It’s that time of year again. I see people left and right talking about their New Year’s resolution about food and dieting. In the past, I would think nothing of this. “It’s the norm nowadays,” I would think. I might have even made a “resolution” for myself. The options are endless; I will only allow myself to have sweets ___ times per week. No more ____. I’m going paleo. I’m doing the whole 30 (yes, even this can lead to disordered relationships with food).
By no means am I shaming people who need to cut out certain foods because of allergies/intolerances or people who choose to eat vegan/vegetarian for any assortment of reasons. There is absolutely nothing wrong with this.
There is a broad spectrum of “resolutions” that I often see, ranging from restricting certain foods/food groups to adopting certain diet labels (i.e. paleo, gluten-free, whole 30). No matter how extreme these resolutions may be, they can all lead to disordered eating and a distorted relationship with food. Majority of the time, if you restrict your body of certain food groups, you will often find yourself over-eating these foods later. Our bodies are pretty amazing- they do a good job of signaling the type, timing, and amount of food that we need throughout the day. They also can figure out when they’re not getting what they need and compensate accordingly. Our body’s reaction wreaks havoc on both our physical and mental well-being. Some of the more obvious physical consequences are potential nutrient deficiencies (i.e. cutting out grains, which contain large amounts of B vitamins, folate, zinc). Like I mentioned previously, eliminating certain food groups, which may mean a low caloric intake overall, almost always results in over-eating later. Consequences may include a slowed metabolic rate, weight gain, and fatigue, which have all been proven with the Minnesota Starvation Experiment back in the 1940s. Mentally, these restricted behaviors can have an effect on a person’s relationship with food in the long run.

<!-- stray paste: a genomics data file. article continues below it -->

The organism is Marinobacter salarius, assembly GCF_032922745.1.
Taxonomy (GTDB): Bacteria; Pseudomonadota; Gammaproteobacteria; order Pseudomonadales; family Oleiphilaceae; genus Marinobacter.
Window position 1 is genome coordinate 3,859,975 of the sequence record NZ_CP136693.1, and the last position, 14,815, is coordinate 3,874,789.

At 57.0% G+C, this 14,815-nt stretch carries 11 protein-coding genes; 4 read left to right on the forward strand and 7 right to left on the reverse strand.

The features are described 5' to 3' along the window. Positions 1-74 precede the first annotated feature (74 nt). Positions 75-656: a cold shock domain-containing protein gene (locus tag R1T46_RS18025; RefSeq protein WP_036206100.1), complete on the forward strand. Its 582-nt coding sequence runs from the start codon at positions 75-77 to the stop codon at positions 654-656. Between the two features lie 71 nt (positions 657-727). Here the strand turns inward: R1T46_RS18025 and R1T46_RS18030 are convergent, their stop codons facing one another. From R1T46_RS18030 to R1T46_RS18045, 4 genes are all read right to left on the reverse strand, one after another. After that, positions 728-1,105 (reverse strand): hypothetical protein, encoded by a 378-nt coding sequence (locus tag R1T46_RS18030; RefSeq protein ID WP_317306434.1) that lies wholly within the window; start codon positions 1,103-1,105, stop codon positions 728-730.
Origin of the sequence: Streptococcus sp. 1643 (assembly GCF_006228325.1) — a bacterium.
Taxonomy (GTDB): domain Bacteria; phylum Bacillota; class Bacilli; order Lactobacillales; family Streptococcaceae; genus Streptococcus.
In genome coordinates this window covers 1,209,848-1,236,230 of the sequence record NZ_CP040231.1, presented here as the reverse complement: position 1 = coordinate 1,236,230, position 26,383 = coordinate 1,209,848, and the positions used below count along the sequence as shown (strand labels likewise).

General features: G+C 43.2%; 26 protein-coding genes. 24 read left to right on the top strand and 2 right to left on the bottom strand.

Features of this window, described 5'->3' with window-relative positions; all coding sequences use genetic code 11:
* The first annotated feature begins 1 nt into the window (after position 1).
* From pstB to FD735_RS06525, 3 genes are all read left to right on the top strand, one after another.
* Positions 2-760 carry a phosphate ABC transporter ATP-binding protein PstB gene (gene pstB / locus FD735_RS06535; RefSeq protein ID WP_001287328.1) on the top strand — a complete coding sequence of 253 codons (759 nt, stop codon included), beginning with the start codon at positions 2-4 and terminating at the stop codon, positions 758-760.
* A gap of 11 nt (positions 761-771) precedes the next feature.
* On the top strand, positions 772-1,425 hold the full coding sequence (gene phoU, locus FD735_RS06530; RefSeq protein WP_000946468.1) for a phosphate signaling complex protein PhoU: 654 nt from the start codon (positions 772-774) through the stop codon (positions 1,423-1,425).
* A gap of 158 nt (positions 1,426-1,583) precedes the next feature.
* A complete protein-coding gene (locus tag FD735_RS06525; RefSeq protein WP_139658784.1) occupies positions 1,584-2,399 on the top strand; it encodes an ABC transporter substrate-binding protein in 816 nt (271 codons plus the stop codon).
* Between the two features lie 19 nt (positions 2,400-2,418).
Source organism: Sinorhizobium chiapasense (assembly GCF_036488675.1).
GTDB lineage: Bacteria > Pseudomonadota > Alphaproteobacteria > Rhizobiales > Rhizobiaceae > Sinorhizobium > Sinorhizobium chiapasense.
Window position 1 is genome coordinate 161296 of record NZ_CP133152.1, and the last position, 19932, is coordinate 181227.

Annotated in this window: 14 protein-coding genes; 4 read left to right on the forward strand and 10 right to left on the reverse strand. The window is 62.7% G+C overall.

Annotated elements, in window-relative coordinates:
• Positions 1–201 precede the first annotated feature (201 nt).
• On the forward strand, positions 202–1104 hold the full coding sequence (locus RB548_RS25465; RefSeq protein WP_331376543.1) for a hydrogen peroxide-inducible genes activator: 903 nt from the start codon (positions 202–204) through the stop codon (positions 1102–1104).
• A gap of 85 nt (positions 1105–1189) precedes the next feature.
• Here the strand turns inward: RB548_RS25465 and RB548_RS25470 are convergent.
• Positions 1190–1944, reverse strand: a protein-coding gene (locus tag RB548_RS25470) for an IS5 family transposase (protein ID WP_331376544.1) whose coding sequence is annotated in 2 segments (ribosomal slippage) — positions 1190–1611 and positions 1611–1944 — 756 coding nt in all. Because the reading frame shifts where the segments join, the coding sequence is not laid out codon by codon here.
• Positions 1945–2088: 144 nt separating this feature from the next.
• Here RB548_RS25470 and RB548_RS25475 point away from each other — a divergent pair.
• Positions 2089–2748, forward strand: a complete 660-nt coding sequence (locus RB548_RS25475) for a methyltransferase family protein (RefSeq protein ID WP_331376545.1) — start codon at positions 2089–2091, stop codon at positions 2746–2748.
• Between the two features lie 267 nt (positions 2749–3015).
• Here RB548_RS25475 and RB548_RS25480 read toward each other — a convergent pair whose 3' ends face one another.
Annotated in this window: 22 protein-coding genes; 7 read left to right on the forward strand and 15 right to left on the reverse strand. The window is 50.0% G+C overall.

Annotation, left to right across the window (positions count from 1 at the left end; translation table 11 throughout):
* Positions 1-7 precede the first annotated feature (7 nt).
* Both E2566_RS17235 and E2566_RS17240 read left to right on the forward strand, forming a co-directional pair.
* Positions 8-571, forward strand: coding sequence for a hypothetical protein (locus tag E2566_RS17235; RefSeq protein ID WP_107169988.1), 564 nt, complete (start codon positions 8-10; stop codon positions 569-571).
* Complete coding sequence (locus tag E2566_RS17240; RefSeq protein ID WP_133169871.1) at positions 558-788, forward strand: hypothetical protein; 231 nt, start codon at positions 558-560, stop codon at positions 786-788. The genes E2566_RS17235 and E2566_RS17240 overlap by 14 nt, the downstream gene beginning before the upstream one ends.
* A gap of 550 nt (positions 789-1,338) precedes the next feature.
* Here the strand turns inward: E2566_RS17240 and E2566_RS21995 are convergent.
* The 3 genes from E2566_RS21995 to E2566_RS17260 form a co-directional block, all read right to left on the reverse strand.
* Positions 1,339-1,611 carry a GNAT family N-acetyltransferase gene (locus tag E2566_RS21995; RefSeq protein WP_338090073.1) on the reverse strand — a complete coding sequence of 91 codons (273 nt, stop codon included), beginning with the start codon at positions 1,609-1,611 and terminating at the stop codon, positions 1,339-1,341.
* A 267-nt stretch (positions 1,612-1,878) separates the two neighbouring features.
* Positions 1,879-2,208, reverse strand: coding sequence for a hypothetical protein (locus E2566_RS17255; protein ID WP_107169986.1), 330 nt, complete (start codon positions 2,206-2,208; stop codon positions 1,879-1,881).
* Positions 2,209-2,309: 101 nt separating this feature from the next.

There’s a difference between setting small, realistic goals and making restrictions. Set a goal for increasing fruits and veggies, moving your body in ways that you enjoy, or listening to your body more. Start by giving yourself permission to eat any food at any time and see how it affects things. You’d be surprised how your overall well-being can change. This is intuitive eating- listening to your cravings and allowing any and all types of foods.
However, it’s also important not to swing in the other direction. I’m not saying that you should eat cookies and cake for every meal of the day (although, food habituation is real. I guarantee you’d get tired of said dessert after eating it all the time). Of course, I’m going to push eating plenty of fruits, vegetables, and whole grains (the future dietitian in me :)). Yep, I’m about to say it, it’s all about moderation. While this may not be a quick fix that fad diets such as the whole 30 may promise, it’s the most sustainable and healthy way to live.
My advice to you? Ditch the diet stigma. It’s cool to be different :).
Have questions about this topic? Need help coming up with some realistic goals? E-mail me! I’m happy to answer any and everything that I can. Happy New Year!